Safety on stairs
Biomechanical and sensory constraints of step and stair negotiation in old age
The majority of falls in the elderly occur during stair descent. Several functional parameters, including muscle strength, joint mobility and our sense of balance, may be involved, all of which deteriorate with age.
The aim of this programme was to understand the role played in stepping performance by musculoskeletal and sensory functions and their deterioration with ageing and to find ways of improving the ability of older people to descend stairs.
The first approach was to examine the design of stairs, specifically the combination of step-rise and step-going, since older people may lack the strength to cope with high steps or have difficulty landing safely on narrow steps. The results of this study could lead to alterations of the current building regulations relating to stair design.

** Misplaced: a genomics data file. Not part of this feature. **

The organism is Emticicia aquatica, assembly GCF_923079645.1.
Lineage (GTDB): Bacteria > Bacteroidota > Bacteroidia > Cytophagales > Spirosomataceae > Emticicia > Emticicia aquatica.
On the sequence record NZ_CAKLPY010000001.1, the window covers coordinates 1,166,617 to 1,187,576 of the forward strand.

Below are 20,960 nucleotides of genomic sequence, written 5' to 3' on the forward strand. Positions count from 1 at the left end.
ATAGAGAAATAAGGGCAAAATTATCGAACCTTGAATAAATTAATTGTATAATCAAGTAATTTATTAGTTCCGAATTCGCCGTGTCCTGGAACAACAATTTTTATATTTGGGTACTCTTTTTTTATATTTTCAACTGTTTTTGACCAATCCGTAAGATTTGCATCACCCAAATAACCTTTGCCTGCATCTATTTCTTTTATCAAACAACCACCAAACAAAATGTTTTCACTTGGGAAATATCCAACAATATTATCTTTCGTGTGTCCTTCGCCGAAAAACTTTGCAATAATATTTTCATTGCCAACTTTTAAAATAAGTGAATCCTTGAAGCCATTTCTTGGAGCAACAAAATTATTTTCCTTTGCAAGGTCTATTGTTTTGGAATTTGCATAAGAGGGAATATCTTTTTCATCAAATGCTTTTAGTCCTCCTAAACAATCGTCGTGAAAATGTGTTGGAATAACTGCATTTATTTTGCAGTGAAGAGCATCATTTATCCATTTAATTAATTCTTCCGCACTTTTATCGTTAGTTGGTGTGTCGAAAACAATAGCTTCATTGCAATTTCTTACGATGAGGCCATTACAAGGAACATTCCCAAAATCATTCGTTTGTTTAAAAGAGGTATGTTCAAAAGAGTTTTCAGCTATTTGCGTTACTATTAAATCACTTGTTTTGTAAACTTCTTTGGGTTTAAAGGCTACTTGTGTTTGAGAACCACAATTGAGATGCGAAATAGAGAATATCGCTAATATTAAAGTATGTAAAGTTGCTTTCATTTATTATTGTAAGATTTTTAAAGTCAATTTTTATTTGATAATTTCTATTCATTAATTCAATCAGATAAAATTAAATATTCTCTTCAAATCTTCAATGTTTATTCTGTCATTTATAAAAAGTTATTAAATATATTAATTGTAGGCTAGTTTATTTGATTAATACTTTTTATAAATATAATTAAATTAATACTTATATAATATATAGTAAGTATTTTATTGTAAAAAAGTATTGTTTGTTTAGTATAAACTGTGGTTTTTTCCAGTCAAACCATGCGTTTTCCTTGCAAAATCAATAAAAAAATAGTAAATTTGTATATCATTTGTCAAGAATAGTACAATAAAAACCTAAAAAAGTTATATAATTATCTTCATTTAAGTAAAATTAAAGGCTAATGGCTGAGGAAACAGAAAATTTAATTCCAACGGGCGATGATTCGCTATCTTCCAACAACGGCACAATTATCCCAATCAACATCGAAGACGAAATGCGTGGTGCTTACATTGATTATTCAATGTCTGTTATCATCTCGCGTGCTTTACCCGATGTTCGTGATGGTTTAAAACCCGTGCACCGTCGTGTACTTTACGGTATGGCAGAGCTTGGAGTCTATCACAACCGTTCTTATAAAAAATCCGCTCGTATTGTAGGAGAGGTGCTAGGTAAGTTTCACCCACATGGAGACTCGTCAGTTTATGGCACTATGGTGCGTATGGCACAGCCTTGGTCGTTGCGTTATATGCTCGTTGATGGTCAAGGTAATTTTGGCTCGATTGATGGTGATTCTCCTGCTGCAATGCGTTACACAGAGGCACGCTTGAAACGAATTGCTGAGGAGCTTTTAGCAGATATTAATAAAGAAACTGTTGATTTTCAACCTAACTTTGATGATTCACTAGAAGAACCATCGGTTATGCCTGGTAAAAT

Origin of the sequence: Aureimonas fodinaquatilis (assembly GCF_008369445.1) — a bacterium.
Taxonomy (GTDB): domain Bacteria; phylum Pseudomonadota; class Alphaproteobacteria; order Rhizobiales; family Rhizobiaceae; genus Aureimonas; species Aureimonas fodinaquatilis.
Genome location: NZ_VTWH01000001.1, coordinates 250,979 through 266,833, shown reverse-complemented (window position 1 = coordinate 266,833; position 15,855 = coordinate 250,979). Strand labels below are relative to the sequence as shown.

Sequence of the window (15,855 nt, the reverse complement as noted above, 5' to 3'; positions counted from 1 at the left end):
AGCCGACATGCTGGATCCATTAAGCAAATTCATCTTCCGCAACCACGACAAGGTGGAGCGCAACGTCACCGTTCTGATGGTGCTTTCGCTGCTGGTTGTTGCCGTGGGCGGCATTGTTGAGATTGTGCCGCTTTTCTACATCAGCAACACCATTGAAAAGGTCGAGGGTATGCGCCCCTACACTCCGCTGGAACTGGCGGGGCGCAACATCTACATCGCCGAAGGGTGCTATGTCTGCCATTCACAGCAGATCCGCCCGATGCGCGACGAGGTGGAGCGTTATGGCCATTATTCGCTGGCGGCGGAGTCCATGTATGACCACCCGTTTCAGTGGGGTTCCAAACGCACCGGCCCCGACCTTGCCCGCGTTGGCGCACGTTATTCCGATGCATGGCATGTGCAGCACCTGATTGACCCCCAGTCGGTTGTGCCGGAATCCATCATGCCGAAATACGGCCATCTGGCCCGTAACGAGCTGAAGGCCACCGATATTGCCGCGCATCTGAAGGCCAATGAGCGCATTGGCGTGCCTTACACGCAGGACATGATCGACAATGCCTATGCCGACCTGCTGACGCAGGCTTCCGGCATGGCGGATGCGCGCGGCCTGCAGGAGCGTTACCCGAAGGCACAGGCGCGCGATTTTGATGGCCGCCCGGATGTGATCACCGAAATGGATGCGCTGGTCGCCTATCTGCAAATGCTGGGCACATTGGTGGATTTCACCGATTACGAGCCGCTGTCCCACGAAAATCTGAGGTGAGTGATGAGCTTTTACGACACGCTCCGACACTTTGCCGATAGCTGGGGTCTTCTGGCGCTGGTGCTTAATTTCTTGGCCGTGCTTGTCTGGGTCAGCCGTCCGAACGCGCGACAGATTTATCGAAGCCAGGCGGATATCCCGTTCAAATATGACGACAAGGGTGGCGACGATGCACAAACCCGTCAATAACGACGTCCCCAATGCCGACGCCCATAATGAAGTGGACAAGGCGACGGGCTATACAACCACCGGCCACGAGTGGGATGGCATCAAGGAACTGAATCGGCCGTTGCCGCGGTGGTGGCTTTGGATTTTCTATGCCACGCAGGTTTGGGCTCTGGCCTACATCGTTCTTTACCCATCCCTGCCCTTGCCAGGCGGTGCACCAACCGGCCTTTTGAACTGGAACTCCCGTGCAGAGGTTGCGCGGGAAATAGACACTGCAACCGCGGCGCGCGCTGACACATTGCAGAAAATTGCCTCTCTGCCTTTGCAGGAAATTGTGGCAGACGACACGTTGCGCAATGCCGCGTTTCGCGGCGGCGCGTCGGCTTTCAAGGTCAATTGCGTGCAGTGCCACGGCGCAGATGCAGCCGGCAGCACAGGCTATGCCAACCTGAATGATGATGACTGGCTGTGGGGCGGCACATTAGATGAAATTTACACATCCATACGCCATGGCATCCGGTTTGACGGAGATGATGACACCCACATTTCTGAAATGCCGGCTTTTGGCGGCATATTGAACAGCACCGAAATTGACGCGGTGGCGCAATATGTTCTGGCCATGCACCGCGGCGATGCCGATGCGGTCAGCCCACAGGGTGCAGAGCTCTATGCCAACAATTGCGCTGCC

The second approach was to see to what extent “tailor-made” exercise training, for both strength and skill deficits identified in older people, can minimise the age-related deterioration of stepping ability. It was anticipated that this investigation would result in guidelines concerning the efficacy and cost effectiveness of training interventions.
This project was linked to a Canadian Research Project funded by CIHR-IA.
Biomechanical and sensory constraints of step and stair negotiation in old age (PDF, 2.7MB)
View all project findings.
For more information, read the full project details.